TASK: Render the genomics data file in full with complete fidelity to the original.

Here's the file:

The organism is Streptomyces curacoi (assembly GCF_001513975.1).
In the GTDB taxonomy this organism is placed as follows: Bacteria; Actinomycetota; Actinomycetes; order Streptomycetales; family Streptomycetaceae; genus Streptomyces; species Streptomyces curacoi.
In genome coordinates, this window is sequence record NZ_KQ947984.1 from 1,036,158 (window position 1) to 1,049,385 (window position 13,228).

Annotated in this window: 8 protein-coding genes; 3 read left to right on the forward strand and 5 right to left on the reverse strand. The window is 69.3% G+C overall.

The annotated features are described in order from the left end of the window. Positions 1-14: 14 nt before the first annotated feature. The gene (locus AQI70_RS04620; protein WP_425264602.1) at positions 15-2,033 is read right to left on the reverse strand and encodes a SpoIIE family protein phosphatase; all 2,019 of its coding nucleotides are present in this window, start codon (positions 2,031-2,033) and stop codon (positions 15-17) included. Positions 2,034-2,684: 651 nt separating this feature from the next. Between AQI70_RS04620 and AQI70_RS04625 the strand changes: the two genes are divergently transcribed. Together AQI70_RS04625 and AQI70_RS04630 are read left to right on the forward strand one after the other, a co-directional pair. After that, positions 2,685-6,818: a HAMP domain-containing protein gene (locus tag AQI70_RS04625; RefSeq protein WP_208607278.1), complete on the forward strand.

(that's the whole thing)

The organism is Streptomyces curacoi (assembly GCF_001513975.1).
In the GTDB taxonomy this organism is placed as follows: Bacteria; Actinomycetota; Actinomycetes; order Streptomycetales; family Streptomycetaceae; genus Streptomyces; species Streptomyces curacoi.
In genome coordinates, this window is sequence record NZ_KQ947984.1 from 1,036,158 (window position 1) to 1,049,385 (window position 13,228).

Annotated in this window: 8 protein-coding genes; 3 read left to right on the forward strand and 5 right to left on the reverse strand. The window is 69.3% G+C overall.

The annotated features are described in order from the left end of the window. Positions 1-14: 14 nt before the first annotated feature. The gene (locus AQI70_RS04620; protein WP_425264602.1) at positions 15-2,033 is read right to left on the reverse strand and encodes a SpoIIE family protein phosphatase; all 2,019 of its coding nucleotides are present in this window, start codon (positions 2,031-2,033) and stop codon (positions 15-17) included. Positions 2,034-2,684: 651 nt separating this feature from the next. Between AQI70_RS04620 and AQI70_RS04625 the strand changes: the two genes are divergently transcribed. Together AQI70_RS04625 and AQI70_RS04630 are read left to right on the forward strand one after the other, a co-directional pair. After that, positions 2,685-6,818: a HAMP domain-containing protein gene (locus tag AQI70_RS04625; RefSeq protein WP_208607278.1), complete on the forward strand.